Home Security Cyber chief says not possible to attribute ANU hack

Cyber chief says not possible to attribute ANU hack

Australian Cyber Security Centre chief Alastair MacGibbon. Australian Cyber Security Centre chief Alastair MacGibbon. YouTube Featured

The head of the Australian Cyber Security Centre, Alastair MacGibbon, says it is impossible to say where the breach of systems at the Australian National University originated.

He told  The Australian on Sunday that it was "rally hard" to attribute things online and "I’m not trying to be evasive".

On Friday, the Nine News TV channel claimed that the ANU's systems had been "utterly compromised" by Chinese attackers.

Fairfax Media had a bob each way, claiming that China-based hackers had been responsible for the attack, while at the same time acknowledging that "proving this may be difficult because hackers typically aim to hide their tracks".

MacGibbon said that it was as yet unknown as to what the attackers had pilfered, talking around the topic without directly addressing it.

The ANU itself played down the breach, saying in a couple of tweets: " The University has been working in partnership with Australian Government agencies for several months to minimise the impact of this threat.

"Current assessments indicate no staff, student or research information has been taken and counter-measures are being undertaken."

In response to a query by iTWire, an ANU spokesperson said: "We have not sent any media release about this, we have only issued a statement to outlets who have asked. We also published this statement on Twitter."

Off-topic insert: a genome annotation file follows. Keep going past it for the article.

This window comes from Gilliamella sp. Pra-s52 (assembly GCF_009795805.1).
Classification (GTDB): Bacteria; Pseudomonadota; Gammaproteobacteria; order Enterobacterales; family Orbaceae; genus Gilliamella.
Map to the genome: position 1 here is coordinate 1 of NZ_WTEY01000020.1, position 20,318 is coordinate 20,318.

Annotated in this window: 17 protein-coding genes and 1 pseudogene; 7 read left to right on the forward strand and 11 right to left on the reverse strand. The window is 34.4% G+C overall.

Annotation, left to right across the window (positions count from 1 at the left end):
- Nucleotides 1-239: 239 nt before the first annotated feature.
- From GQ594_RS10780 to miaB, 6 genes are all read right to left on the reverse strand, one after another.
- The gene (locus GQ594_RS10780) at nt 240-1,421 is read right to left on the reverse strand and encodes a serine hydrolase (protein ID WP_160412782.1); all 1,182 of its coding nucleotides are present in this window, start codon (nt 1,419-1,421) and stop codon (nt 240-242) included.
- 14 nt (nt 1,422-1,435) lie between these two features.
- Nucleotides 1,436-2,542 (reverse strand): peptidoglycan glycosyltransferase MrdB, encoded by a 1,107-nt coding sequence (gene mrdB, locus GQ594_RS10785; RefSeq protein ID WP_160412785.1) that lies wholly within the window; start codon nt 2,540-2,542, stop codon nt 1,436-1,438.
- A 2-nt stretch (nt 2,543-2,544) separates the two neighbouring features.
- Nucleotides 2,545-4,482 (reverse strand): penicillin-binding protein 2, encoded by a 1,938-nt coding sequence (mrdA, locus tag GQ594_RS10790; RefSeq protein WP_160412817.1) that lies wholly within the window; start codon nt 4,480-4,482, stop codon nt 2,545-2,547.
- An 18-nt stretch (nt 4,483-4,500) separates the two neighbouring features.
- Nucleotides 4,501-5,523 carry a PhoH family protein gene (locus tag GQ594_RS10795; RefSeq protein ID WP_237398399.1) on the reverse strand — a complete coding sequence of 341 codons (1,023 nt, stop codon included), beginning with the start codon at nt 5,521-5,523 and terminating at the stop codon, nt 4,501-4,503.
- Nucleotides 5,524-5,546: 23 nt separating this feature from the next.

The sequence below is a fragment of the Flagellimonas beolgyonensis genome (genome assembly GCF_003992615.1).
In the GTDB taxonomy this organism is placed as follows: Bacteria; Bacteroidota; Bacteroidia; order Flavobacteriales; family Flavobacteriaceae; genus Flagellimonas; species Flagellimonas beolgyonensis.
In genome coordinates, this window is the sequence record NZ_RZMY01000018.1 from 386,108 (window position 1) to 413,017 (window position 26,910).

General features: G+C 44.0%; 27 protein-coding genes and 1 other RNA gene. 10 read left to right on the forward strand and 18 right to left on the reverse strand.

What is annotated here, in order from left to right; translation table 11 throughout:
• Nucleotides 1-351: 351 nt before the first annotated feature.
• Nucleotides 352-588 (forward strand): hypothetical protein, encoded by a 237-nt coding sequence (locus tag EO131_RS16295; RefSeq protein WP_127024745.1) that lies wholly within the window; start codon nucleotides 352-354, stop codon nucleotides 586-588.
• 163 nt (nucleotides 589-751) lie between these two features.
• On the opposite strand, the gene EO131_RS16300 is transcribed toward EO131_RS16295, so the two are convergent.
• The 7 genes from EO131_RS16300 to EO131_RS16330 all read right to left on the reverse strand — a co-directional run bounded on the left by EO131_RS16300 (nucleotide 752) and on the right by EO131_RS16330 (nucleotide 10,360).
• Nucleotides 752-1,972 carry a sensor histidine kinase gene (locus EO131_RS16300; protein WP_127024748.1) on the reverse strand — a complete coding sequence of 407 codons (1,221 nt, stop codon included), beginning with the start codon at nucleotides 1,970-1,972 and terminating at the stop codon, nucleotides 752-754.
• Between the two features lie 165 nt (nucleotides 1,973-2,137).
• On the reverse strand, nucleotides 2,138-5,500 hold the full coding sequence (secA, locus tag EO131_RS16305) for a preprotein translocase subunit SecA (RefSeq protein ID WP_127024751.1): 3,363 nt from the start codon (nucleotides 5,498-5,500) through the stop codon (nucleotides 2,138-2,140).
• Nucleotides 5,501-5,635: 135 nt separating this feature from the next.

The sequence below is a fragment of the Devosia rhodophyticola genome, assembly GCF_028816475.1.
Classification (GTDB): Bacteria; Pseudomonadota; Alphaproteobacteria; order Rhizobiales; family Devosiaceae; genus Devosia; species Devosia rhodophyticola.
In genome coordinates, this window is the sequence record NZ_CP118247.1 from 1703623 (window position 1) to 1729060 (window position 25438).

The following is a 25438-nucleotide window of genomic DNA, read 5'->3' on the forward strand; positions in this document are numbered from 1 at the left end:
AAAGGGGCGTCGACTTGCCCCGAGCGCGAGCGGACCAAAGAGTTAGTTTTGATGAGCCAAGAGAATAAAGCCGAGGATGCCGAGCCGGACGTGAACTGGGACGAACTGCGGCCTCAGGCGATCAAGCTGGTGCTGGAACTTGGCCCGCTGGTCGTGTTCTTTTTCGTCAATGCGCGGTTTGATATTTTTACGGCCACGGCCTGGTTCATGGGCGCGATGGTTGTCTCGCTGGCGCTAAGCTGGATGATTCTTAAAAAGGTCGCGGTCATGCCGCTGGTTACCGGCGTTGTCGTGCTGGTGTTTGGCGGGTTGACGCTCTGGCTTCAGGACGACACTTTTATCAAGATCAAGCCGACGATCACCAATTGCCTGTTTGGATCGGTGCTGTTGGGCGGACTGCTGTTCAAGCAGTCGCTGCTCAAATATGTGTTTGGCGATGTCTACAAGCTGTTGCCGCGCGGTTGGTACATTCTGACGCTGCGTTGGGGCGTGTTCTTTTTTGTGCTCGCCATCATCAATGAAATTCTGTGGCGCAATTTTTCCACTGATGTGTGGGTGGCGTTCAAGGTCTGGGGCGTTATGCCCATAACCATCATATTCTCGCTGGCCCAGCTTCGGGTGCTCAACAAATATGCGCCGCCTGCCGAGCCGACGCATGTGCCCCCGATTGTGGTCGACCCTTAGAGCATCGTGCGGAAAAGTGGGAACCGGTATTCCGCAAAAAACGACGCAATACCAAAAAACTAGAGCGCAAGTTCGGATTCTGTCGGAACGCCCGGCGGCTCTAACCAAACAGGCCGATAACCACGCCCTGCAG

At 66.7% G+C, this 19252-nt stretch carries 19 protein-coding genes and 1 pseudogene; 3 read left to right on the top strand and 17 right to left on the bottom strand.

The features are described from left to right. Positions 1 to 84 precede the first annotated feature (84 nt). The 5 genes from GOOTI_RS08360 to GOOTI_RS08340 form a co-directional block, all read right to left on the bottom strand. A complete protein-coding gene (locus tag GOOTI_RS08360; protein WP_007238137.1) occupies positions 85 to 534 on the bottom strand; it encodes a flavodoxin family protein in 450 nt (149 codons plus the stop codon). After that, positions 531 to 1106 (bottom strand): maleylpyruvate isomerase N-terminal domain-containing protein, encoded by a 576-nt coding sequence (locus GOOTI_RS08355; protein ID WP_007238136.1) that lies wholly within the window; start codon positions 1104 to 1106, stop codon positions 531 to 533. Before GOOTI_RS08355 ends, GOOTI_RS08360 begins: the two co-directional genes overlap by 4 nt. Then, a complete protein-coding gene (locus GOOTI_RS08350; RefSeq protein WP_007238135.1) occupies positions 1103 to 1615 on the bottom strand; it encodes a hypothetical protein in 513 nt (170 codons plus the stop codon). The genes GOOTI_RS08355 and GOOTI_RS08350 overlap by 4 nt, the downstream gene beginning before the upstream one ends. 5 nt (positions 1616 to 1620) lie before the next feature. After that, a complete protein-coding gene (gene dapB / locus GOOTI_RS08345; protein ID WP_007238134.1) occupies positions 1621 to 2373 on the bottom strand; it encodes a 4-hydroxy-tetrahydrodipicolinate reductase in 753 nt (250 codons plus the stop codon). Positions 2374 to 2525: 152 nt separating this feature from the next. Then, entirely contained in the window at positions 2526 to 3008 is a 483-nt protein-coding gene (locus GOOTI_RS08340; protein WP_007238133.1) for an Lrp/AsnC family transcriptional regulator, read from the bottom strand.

The claims about the attack come in the wake of reports for at least the last six months that ties between Australia and China are under serious strain.

Australian Prime Minister Malcolm Turnbull will soon have to announce a decision on whether to allow Chinese telecommunications giant Huawei to play a role in the rollout of 5G networks in the country. The US has strongly pushed Turnbull to leave the company out in the cold.

On Friday, Huawei won a contract to build and maintain digital radio services that would provide voice and data services across the rail network in Perth.


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Sam Varghese

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A professional journalist with decades of experience, Sam for nine years used DOS and then Windows, which led him to start experimenting with GNU/Linux in 1998. Since then he has written widely about the use of both free and open source software, and the people behind the code. His personal blog is titled Irregular Expression.


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